Resort Operator Delivers 'Exceptional Experiences' with Innovative RFID Lift Access
Vail Resorts, Inc, through its subsidiaries, is the leading mountain resort operator in the United States and keeps raising the bar in terms of guest experiences. With a mission of "Extraordinary resorts, Exceptional experiences," Vail saw an opportunity to improve guests' experiences by implementing Easy Scan RFID Lift Access for scanning season passes.
For properties in the Vail Resorts family, the accolades never cease:
- "Vail has a 'wow factor' that other resorts lack," says SKI Magazine.
- Breckenridge is #1 for its terrain park and pipe, according to Freeskier Magazine's poll. Keystone's terrain park is also consistently ranked as one of the top by Freeskier and Transworld Snowboarding.
- For the past 3 years, The National Ski Area Association has recognized Beaver Creek with its Best Overall Customer Service award.
In fact, all five Vail Resorts ski destinations rank in SKI Magazine's top 20 resorts in North America. Skiers concur, with 10.2 percent of all skier visits – 6.2 million – taking place at the company's resorts.
Not ready to rest on its laurels or decades of awards, Vail Resorts keeps raising the bar in terms of guest experiences. With a mission of "Extraordinary resorts, Exceptional experiences," the company set out to enhance guest experiences even further for the 2008-2009 ski season.
Vail saw an opportunity to improve guests' experiences as they prepare to board ski lifts. Instead of replacing aging handheld barcode scanners, Vail looked into new technologies for scanning guests' season passes. In past ski seasons, guests needed to physically present their season passes for barcode scanning which oftentimes required them to unzip their jackets and fumble for their season pass.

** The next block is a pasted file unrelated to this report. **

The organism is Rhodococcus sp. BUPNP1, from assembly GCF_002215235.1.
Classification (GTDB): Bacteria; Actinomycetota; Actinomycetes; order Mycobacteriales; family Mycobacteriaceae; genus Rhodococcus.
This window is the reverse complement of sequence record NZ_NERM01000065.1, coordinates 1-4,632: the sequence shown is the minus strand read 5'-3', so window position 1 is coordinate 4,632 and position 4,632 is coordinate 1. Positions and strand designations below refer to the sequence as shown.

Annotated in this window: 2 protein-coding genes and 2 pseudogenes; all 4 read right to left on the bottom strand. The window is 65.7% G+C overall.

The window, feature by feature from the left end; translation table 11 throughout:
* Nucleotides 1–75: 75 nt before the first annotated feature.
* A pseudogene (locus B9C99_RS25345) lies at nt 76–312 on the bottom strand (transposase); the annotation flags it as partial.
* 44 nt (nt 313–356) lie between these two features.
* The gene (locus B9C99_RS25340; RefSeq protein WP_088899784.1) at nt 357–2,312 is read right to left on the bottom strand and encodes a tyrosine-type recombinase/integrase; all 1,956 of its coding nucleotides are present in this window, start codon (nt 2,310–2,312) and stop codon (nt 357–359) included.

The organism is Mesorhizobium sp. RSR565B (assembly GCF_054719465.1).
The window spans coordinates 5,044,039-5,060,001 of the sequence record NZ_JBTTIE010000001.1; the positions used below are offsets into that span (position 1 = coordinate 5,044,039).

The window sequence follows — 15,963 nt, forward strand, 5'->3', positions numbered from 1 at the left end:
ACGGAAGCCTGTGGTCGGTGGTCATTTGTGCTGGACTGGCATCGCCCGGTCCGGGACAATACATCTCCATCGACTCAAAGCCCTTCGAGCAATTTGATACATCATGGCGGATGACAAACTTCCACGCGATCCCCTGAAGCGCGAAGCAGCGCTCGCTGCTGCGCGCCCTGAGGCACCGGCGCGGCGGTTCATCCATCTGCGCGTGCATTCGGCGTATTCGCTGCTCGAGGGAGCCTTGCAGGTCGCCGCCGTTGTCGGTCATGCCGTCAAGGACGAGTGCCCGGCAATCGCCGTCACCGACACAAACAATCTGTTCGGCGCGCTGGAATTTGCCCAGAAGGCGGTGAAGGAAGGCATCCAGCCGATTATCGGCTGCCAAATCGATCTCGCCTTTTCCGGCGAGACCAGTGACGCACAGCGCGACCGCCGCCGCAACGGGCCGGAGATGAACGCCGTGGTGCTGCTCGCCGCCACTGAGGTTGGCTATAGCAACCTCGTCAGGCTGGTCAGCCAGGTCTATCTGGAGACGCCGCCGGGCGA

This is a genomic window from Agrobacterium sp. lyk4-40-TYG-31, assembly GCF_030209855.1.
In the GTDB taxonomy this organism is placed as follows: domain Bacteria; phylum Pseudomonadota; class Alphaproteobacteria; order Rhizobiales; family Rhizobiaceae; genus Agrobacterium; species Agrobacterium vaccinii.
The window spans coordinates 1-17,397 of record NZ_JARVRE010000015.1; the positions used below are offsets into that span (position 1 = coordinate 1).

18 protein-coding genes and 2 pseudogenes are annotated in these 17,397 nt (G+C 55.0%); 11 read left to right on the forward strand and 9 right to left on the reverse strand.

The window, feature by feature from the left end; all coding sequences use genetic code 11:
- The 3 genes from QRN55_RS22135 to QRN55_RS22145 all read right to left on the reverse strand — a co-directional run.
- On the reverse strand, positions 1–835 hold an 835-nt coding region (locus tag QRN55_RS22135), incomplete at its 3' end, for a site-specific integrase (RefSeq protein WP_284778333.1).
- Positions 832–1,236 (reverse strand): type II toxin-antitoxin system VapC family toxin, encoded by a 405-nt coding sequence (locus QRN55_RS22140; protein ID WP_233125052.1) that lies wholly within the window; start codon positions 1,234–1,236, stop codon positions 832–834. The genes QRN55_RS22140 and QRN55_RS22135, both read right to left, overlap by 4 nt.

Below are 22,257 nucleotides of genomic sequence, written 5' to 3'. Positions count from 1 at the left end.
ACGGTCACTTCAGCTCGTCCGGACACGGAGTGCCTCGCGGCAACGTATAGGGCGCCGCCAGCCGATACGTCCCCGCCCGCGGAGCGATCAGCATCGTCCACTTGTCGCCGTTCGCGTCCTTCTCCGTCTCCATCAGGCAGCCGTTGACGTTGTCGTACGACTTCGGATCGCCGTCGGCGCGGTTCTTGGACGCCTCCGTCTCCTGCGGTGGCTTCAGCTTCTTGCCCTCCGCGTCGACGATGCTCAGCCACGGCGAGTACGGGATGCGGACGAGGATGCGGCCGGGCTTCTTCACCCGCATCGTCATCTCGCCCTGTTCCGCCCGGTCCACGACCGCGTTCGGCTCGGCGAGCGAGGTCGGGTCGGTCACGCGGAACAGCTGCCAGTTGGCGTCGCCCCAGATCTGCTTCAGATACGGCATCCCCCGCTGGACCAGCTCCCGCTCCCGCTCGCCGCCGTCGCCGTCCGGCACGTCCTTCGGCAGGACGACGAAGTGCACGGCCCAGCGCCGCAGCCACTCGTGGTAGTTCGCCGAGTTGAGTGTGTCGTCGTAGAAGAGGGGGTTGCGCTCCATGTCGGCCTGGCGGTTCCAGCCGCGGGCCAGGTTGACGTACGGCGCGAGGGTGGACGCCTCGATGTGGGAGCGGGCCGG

Through the company's internal evaluation process, Vail's technology team looked at various solutions, including RFID-based gates and turnstile systems widely used at European ski resorts. However, Vail quickly saw the drawbacks of installing turnstile systems.
"We felt that gates and turnstiles can sometimes inhibit the guest experience, rather than enhance it," said Andy Shenberger, senior director of IT. "Permanently affixed gates/turnstiles can also inhibit the snow grooming process in base areas and requires a huge physical footprint and significant capital investment."
Based on the maturity of the alternatives and Vail's specific needs, the evaluation team selected ultra high frequency (UHF) RFID tagging with handheld scanners/computers. The resulting solution is unlike any currently available in the ski industry today:
- UHF cards instead of HF tags – UHF offers greater flexibility due to longer read ranges. The company can inexpensively add and move read points and gather group data without guest interaction.
- Handheld scanners instead of gates – Using handheld scanners significantly reduces costs and impact to the mountain, as well as enhances the guest experience.
- Passive detection in specialty areas - Passive scanning via an overhead antenna for on-mountain lifts allows resorts to read RFID-enabled passes as guests board lifts without any proactive guest interaction.
As part of that solution, Vail chose Zebra Technologies UHF cards and the Zebra P330i UHF RFID card printer to print season passes at its corporate fulfillment center in Colorado, retail centers and resorts. Zebra partner ExtenData, an enterprise mobility solution provider, supplied the Zebra P330i printers for the EasyScan system.
"As we looked at printers, we wanted a vendor that would partner with us rather than simply sell us boxes," Shenberger said. "Zebra was by far the best choice. We felt that Zebra would be a strong partner that would work with us on optimizing passes for our environment, and that would be there years from now."
Additionally, Zebra printers offered significantly better integration with Microsoft Corporation Vail was able to use existing Microsoft print functionality which allowed for easy deployment and integration. This helped Vail avoid costly customization and minimal client-side changes. Compared to the other printers Vail looked at, Zebra only requires one cable. And while it seemed like a small factor, Vail felt the second cable would increase the complexity of printers and allow them to be networked which turned out to be a significant benefit.